As an agent with a licence to kill, James Bond has never been a man of many words, but when it comes to style, clearly, nobody does it better.
However in the 50 years since Bond was lifted from the pages typed by Ian Fleming and placed in front of cinema audiences, what is still up for debate (and may rumble on for as long as Bond lives) is which Bond is the best?
To try to make sense of it all, we have stripped Bond back to his roots to expose the character Fleming wanted him to be. Let's take a look at the six actors who have played Bond against the criteria that make Bond the man he is.
On Her Majesty's Secret Service
The dry wit, the unfailing loyalty, the moral rectitude and stiff upper lip means Englishness is written all over Bond. It's what makes him different from Jason Bourne and Jack Ryan. But four of the actors to play Bond can't even lay claim to being English. Sean Connery was a milkman from Edinburgh, George Lazenby a lad from Goulburn and Timothy Dalton and Pierce Brosnan were born in Wales and Ireland. In a shoot-out between Moore and Craig, it's the silver-tongued Moore who comes out on top. The plummy accent, the raised eye-brow and the sense that in a real fight he'd probably come off second best makes Roger the most English of all our Bonds.
Winner – Roger Moore
You Only Live Twice
Bond needed that second life. His lifestyle can hardly be described as healthy. The handmade Morland cigarettes, the endless vodka martinis and – let's face it – it's unlikely that he used protection with every girl he met. Who lived like the bon viveur that has so many parallels with his playboy author?
Connery, Lazenby and Moore start with a natural advantage. Political correctness had not been inflicted upon us when they were slipping on their tuxedos. Connery easily beats Moore, who clearly didn't drink enough to put hairs on his chest, and trumps Lazenby in the lifestyle stakes. But the Scotsman struggles against Dalton's Bond, who smoked like a chimney and slurped his way through more than his fair share of shaken and stirred aperitifs. It is barely worth mentioning Brosnan, who was probably doing Pilates while not on camera.
Both Dalton and Craig have lived up to their promises to live like Fleming wanted Bond to live. Carefree but serious. A loner, but great fun to be around. Even though Craig has yet to puff on a fag, he has been the most true to the character. The man Fleming wanted Bond to be. A bastard.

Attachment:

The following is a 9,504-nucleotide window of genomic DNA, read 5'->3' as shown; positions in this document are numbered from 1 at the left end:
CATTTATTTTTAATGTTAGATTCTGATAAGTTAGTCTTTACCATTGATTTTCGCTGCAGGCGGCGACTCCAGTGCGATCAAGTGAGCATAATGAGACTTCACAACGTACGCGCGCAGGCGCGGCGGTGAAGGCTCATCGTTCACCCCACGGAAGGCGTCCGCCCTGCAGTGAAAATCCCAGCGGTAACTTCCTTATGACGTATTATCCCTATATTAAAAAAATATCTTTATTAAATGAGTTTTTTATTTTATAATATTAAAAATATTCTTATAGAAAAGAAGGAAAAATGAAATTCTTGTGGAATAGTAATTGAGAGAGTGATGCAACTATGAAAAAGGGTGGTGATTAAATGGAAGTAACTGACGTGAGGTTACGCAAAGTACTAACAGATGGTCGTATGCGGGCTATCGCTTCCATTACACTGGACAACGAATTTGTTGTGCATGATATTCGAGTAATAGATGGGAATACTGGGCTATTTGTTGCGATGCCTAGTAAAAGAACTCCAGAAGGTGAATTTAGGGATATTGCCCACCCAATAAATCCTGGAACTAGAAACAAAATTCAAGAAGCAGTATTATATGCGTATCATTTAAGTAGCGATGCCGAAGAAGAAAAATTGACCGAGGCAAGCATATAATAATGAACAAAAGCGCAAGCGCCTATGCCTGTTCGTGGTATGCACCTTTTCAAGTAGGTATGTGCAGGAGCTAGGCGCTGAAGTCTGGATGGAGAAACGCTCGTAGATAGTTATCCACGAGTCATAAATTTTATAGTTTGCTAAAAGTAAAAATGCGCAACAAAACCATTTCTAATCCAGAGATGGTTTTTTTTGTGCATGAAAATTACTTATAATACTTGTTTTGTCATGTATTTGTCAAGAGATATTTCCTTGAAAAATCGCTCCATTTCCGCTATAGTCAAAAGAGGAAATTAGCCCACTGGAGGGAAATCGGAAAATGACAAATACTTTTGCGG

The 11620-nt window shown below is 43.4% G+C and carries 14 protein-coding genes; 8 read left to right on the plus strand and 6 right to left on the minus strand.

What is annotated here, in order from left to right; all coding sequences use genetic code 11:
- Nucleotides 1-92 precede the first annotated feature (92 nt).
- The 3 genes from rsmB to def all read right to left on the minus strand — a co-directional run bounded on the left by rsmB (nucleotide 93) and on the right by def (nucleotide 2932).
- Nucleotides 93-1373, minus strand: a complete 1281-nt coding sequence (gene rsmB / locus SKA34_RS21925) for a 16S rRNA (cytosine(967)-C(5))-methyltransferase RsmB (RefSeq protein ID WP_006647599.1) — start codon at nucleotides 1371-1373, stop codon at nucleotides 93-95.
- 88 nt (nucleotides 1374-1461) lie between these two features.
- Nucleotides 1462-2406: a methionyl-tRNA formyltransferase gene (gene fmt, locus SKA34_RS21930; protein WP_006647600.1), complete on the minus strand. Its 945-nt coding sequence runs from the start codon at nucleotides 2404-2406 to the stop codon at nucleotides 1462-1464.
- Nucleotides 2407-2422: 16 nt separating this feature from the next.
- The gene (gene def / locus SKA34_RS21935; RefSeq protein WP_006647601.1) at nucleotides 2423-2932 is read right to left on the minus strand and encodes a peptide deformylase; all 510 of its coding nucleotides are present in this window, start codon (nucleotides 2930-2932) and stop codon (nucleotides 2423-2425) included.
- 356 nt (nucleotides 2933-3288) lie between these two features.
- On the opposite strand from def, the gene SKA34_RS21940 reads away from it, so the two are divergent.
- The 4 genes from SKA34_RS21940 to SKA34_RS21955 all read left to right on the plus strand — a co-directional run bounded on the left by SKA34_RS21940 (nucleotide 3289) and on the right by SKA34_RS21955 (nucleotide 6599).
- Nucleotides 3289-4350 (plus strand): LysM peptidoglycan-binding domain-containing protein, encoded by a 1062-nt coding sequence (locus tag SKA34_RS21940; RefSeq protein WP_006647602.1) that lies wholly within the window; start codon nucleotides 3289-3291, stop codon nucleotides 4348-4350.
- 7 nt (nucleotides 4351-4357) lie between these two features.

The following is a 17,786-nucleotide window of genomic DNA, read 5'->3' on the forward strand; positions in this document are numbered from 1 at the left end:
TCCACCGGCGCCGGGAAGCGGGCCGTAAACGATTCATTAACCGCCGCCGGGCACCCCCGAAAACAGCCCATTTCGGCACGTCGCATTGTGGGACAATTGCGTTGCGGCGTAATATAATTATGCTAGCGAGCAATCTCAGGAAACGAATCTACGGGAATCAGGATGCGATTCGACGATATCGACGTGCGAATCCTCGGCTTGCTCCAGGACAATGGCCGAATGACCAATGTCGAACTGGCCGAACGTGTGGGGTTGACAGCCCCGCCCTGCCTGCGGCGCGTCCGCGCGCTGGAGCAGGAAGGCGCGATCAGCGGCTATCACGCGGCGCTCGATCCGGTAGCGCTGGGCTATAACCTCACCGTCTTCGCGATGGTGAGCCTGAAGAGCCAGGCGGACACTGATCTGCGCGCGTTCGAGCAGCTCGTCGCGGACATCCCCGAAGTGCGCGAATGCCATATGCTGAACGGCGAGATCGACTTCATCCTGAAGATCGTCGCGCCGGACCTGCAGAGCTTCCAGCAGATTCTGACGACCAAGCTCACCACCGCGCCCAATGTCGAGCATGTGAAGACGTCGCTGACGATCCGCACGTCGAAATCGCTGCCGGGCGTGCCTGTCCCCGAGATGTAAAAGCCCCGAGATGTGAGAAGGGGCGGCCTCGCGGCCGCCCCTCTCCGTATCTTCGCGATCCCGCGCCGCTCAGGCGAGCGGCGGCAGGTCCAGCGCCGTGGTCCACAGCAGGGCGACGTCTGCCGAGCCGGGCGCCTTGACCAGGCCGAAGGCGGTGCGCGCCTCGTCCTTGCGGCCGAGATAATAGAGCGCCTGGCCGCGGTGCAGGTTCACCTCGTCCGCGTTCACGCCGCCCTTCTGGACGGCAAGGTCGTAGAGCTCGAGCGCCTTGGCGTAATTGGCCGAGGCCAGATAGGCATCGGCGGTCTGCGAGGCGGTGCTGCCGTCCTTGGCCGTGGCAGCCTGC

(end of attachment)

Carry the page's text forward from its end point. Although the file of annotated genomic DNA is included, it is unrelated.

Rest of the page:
Winner – Daniel Craig
For Your Eyes Only
Bond's wardrobe was impressive; a who's who of Savile Row – shirts from Turnbull & Asser, aftershave from Floris and suits from Anthony Sinclair. Bond has been a style icon for almost as long as he's been blowing up buildings and foiling megalomaniacs. Who dressed best?
Craig and Brosnan have been corrupted by the commercialism that now dominates the movie industry and would sell the shirt off their back for an extra endorsement. Dalton couldn't carry off a tux, while Moore couldn't resist the flares and wide lapels that made fashion in the 1970s so shocking. Lazenby almost got away with wearing a kilt but spoilt it by wearing a cravat. Which leaves Connery. A former bodybuilder, Connery carried himself well. The classic single-breasted suits were beautifully tailored around his 188-centimetre frame and he just had the look. Simple as that.
Winner - Sean Connery
The Spy Who Loved Me
Fleming wrote of hard grey eyes, a scar on his cheek and cruel lips. The kind of looks that define you. There's no doubt that Bond would have been a fantastic wingman. Not classically good-looking but with the magnetic sexuality to draw women in.
Moore recently boasted of having bedded more women than Bond himself but it's hard to imagine him wowing that many. Dalton had a receding hairline and Brosnan was somehow just too handsome. And don't get a real Bond fanatic started on Craig's blonde hair – Bond has black hair. Lazenby – a former model – may seem like an unlikely contender against Connery, but it's results that matter. Lazenby's Bond fell in love – and bedded a few others along the way. Not bad for one film.
Winner – George Lazenby
Licence to Kill
It comes down to this. We all love Connery for being the original. Lazenby was foiled by a tough script and lack of experience. Moore is a matinee idol but without Bond's rough edges. Dalton was too long in the tooth to be convincing and Brosnan too warm-hearted to kill in cold blood. But Craig seems to have it all. The ladies love his six pack, he sneers convincingly when killing, respects authority but doesn't let it get in the way and dresses the part. He may not look like the man Fleming imagined, but he is a Bond for the 21st century.
Winner – Daniel Craig